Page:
The way we move and live everyday can cause our chronic pain. If you’re a couch potato, you adopt a slouching posture. The phrase “text neck” followed the advent of mobile devices. Our bodies seem more suited to doing some things than others; think grasping a ball versus typing on a keyboard. Being mindfully aware of these habits and acting to balance them are key to combating pain.
But for a lot of us, the pain from nerve-muscle pathways sets in subtly overtime. Sedentary habits and incorrect movement result in engrams, which are ways of moving that become engrained in the body. Much like riding a bike, the body becomes accustomed to a certain resting position or movement pattern. Then, no matter how we try to straighten our backs or to change our gait, we still cannot avoid the pain. It can feel awkward, uncomfortable or even painful to try and change the way our bodies move.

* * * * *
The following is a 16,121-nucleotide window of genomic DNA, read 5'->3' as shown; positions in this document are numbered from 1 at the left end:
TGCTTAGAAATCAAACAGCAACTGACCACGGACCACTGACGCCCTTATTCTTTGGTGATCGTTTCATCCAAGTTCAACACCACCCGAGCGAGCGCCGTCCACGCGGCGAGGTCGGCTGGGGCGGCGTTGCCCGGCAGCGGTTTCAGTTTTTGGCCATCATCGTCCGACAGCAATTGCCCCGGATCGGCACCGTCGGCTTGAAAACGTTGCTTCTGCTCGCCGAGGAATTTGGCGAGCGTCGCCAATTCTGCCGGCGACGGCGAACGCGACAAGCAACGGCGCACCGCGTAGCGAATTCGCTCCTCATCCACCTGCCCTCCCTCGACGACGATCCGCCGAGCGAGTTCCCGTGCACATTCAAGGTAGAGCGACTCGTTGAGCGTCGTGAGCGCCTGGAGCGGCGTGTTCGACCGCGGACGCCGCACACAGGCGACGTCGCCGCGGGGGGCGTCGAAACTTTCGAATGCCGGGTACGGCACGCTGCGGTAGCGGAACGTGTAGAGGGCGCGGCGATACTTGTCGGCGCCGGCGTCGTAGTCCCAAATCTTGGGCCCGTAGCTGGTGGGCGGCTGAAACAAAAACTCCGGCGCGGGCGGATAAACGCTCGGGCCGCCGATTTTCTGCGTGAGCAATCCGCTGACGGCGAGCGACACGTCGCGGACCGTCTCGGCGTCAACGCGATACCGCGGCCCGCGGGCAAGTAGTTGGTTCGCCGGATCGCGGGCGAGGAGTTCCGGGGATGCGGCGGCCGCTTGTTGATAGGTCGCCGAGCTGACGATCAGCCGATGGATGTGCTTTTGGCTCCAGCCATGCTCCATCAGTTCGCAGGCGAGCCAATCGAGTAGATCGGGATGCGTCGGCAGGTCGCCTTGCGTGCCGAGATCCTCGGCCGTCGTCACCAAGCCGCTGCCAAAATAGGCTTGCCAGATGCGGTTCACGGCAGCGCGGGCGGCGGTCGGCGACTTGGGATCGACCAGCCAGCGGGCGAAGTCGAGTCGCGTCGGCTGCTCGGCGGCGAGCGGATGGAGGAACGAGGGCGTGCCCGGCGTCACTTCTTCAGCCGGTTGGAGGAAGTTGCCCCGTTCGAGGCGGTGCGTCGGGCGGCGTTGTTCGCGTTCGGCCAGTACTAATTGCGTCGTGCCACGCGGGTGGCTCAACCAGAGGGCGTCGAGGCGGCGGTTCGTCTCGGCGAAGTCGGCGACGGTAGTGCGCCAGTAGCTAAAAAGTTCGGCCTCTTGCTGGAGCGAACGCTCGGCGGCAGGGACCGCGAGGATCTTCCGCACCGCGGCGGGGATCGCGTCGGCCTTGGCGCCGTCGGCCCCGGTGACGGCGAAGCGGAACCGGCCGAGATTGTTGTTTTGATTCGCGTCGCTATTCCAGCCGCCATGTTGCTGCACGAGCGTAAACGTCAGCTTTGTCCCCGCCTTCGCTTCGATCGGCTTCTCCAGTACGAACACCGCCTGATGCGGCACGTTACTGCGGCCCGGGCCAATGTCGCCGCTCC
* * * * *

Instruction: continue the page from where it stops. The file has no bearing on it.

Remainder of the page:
Like sudden injuries, which cause acute pain, injuries related to chronic pain can be relieved by pain medication or surgery. However, doctors and researchers have come to a consensus: Non-addictive and noninvasive treatments are best for certain ailments and for chronic pain.
Indeed, they see physical therapy as an ideal noninvasive option. Through the physical therapy process, licensed professionals provide education, coaching and physical conditioning that improves posture, proprioception, flexibility, and strength.